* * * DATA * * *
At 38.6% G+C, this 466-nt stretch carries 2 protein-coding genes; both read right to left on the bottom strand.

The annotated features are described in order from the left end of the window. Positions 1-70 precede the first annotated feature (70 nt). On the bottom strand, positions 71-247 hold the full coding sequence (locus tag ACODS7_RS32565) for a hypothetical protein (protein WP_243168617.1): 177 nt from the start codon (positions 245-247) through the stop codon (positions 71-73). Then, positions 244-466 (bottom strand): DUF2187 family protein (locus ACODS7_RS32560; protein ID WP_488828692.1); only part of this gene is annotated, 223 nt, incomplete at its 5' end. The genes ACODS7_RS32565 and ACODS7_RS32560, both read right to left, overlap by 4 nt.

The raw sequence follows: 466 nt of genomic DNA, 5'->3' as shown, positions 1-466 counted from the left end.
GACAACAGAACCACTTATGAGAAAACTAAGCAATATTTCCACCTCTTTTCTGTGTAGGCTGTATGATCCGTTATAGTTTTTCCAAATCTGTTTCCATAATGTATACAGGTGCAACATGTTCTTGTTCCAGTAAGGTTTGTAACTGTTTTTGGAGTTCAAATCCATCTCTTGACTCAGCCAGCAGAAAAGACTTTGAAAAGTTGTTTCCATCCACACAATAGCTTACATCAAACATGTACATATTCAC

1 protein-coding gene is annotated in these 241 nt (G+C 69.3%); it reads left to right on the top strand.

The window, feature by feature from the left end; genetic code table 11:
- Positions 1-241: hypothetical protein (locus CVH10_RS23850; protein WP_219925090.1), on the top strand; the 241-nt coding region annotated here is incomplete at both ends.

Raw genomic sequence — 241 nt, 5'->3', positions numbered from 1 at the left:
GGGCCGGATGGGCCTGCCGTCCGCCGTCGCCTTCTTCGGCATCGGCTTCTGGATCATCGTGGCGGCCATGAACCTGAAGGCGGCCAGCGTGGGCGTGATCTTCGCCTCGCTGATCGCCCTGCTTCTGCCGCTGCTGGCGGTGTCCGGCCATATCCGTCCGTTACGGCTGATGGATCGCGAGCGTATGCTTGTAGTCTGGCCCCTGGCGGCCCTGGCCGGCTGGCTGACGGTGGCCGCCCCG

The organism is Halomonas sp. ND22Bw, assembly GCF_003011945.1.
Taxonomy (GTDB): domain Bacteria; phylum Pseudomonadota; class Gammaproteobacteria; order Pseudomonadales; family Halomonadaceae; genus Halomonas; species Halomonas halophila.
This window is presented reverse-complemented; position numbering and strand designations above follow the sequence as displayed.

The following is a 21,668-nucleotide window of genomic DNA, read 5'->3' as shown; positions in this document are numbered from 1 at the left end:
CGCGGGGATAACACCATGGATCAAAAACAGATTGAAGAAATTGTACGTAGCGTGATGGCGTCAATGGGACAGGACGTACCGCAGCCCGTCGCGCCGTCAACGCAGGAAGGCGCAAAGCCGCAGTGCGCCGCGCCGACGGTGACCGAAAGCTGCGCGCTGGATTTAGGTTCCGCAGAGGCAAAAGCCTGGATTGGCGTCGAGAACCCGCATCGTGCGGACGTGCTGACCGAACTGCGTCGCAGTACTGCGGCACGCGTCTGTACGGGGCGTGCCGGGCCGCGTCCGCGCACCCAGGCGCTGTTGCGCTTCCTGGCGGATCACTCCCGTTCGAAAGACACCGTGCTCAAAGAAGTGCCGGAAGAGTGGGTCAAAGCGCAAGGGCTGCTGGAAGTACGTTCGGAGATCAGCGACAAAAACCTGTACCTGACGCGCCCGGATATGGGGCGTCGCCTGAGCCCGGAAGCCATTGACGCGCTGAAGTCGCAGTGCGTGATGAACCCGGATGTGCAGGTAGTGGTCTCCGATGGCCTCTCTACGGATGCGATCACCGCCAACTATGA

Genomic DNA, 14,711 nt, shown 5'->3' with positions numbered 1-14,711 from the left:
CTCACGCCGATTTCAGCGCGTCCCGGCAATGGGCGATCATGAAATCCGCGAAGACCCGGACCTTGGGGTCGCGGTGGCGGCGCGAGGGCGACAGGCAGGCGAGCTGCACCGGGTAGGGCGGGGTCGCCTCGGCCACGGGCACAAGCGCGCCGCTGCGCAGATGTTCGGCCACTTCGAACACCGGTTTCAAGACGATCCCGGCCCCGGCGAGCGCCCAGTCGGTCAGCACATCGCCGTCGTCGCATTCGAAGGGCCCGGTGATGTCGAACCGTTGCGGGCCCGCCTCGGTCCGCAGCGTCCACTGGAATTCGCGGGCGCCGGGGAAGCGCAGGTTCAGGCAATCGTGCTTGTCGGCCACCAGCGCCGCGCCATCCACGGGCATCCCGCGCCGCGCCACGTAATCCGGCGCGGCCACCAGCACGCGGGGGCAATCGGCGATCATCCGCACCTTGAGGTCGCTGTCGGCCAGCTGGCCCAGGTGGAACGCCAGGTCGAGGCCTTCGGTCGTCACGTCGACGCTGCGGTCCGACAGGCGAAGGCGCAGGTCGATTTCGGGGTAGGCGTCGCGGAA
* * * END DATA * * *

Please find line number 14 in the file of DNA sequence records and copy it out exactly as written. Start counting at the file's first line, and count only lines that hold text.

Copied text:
CGCGGGGATAACACCATGGATCAAAAACAGATTGAAGAAATTGTACGTAGCGTGATGGCGTCAATGGGACAGGACGTACCGCAGCCCGTCGCGCCGTCAACGCAGGAAGGCGCAAAGCCGCAGTGCGCCGCGCCGACGGTGACCGAAAGCTGCGCGCTGGATTTAGGTTCCGCAGAGGCAAAAGCCTGGATTGGCGTCGAGAACCCGCATCGTGCGGACGTGCTGACCGAACTGCGTCGCAGTACTGCGGCACGCGTCTGTACGGGGCGTGCCGGGCCGCGTCCGCGCACCCAGGCGCTGTTGCGCTTCCTGGCGGATCACTCCCGTTCGAAAGACACCGTGCTCAAAGAAGTGCCGGAAGAGTGGGTCAAAGCGCAAGGGCTGCTGGAAGTACGTTCGGAGATCAGCGACAAAAACCTGTACCTGACGCGCCCGGATATGGGGCGTCGCCTGAGCCCGGAAGCCATTGACGCGCTGAAGTCGCAGTGCGTGATGAACCCGGATGTGCAGGTAGTGGTCTCCGATGGCCTCTCTACGGATGCGATCACCGCCAACTATGA